“When Hunter was diagnosed, I wanted to give him every opportunity to be able to live a life as long as possible, without devices to help him and to run around and do everything a child should be able to do. This trial is helping him to do that.”

The trial is not only set to help children with DMD, but also open up the possibilities for other genetic diseases.“The impact of this achievement is beyond potential benefits for Duchenne muscular dystrophy. Many of the capabilities utilised in this trial can be directly translated into treatments for these other diseases,” Dr Lorentzos said.

“This means NSW is positioned to be first in line for other clinical trials and gene replacement therapies that stand to help other Australian children living with rare diseases.”For families like Ollie’s, who was the third dosed, the trial provides a great deal of hope.“We are excited to be part of this trial and are hopeful for the best outcomes for Ollie but we are also hopeful for all the other families like ours,” Michael, Ollie’s dad, said.

“No child should ever have to suffer the consequences of a disease like DMD so we just hope that science continues moving forward and these incredible teams can continue finding new ways to help all families going through this.”

The DMD clinical trial was enabled by the Kids Advanced Therapeutics Program at SCHN, a program kindly supported by Luminesce Alliance and Sydney Children’s Hospitals Foundation which aims to deliver clinical trials of advanced therapeutics and to speed up translation into clinical care.  

Cost of going blind calculated for first time as $5.2m

Researchers have for the first time calculated the lifetime cost of living with an inherited eye disease in Australia as $5.2 million per person. Distressingly, a significant portion of the cost associated with the progressive loss of vision is absorbed by the individuals affected and their families, with over one-third of these costs being due to loss of individual and family income over their lifetime.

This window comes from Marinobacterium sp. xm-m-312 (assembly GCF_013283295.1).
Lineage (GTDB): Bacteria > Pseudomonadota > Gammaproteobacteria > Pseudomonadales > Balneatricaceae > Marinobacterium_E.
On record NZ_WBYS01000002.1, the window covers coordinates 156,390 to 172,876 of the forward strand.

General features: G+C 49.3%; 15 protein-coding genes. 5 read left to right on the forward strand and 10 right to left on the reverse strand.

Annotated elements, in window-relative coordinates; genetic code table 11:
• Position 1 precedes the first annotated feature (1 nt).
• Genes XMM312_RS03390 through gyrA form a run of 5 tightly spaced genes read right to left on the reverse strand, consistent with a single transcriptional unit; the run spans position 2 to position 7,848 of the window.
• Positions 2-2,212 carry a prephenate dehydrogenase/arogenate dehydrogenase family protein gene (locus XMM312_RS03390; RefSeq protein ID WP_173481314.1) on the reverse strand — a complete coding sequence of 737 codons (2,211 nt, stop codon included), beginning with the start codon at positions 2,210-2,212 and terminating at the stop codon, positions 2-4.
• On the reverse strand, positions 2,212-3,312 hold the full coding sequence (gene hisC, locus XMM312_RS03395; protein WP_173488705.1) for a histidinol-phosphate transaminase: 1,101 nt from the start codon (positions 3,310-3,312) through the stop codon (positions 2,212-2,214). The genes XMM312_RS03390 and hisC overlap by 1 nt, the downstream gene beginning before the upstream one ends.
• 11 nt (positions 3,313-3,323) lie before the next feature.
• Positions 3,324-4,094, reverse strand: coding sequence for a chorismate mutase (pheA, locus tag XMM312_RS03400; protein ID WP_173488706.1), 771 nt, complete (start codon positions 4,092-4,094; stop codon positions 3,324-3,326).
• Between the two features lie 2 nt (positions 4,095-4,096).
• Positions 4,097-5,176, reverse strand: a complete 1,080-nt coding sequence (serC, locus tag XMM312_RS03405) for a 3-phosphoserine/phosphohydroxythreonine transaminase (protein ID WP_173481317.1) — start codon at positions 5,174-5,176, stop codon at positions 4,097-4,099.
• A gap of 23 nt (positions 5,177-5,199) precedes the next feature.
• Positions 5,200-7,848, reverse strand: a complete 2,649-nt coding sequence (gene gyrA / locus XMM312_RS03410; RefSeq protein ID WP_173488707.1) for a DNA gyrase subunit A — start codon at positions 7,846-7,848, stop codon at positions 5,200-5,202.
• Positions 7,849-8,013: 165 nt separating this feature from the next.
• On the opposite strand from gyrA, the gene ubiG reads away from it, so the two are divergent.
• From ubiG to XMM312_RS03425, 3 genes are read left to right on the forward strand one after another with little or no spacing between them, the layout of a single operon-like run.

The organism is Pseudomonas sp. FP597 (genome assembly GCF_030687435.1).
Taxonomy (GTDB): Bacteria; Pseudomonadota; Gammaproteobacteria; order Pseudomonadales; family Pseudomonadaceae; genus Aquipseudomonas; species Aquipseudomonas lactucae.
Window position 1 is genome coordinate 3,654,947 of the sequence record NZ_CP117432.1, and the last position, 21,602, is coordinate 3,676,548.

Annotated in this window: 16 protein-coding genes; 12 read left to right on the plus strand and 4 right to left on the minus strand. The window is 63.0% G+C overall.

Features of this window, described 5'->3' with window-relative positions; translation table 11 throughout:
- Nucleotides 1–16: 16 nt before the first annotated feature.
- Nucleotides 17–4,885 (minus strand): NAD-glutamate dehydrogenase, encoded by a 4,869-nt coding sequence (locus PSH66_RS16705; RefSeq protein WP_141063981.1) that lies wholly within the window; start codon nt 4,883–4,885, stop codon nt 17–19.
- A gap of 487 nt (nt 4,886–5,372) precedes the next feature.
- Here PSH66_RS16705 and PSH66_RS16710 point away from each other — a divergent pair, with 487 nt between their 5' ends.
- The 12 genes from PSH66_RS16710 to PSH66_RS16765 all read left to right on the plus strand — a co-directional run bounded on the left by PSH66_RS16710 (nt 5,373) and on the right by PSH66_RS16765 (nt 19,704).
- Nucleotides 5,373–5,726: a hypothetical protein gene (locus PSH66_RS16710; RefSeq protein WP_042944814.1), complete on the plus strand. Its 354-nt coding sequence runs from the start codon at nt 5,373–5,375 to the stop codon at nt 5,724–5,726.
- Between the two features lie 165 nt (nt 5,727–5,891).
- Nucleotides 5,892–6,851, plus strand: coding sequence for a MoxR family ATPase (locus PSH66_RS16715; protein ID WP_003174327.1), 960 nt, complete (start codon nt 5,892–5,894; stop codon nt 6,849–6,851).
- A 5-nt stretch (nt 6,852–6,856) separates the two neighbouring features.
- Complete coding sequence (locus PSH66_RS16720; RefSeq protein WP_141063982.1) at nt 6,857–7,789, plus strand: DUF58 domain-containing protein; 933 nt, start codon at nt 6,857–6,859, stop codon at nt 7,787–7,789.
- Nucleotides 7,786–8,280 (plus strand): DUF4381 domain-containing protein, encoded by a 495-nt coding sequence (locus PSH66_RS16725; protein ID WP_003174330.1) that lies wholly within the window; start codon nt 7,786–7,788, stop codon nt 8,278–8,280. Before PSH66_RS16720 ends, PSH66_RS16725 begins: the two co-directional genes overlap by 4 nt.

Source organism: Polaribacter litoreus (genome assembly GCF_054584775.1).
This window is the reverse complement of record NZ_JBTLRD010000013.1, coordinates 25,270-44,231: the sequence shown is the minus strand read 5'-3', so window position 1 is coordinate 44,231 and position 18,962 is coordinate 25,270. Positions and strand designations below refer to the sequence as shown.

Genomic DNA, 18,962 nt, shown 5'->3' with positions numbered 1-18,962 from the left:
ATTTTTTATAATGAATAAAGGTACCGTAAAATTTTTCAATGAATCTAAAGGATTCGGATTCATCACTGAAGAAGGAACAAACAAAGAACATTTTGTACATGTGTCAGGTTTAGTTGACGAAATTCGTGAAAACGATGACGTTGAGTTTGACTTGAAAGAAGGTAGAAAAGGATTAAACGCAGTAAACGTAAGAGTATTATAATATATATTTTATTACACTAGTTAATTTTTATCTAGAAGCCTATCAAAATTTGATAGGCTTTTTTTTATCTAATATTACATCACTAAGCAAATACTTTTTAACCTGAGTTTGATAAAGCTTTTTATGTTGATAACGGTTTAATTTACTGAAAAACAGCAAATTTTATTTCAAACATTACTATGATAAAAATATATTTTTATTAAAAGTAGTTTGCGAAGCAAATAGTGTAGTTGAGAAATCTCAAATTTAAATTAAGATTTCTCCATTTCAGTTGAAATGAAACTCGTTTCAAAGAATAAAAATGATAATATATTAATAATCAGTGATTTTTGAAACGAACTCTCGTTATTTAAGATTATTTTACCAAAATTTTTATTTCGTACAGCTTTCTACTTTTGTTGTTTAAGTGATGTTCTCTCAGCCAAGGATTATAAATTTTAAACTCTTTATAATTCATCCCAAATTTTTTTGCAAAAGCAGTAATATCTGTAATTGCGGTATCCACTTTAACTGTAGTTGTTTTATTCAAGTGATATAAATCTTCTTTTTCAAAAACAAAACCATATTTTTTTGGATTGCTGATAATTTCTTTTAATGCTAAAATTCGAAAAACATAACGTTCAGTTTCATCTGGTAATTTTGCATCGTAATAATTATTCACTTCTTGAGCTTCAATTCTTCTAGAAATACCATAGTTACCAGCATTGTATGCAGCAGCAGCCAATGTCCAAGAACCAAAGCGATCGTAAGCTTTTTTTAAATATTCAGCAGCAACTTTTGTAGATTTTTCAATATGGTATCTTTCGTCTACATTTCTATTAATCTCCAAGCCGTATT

The findings have been published in The Medical Journal of Australia, thanks to the work of teams from Macquarie University’s Centre for Economic Impacts of Genomic Medicine, Sydney Children’s Hospitals Network (SCHN), Children’s Medical Research Institute (CMRI), Save Sight Institute (SSI), and the University of Sydney.

Inherited diseases of the retina (the light-sensitive cells at the back of the eye) include blinding eye conditions such as Stargardt disease, retinitis pigmentosa, Leber congenital amaurosis and many more. Some appear in childhood, and some in adults who all suffer from progressive deterioration of eyesight, typically leading to blindness.

While health care and societal costs are routinely modelled for most diseases, comprehensive Australian data for inherited retinal diseases have not been available until now.

Professor Robyn Jamieson is Head of the Eye Genetics Research Unit at CMRI and SSI and is a Professor of Genomic Medicine at the University of Sydney. Her team has collaborated with Professor Deborah Schofield, Director, Macquarie University’s Centre for Economic Impacts of Genomic Medicine and her group, to address the lack of information about lifetime costs of inherited retinal diseases.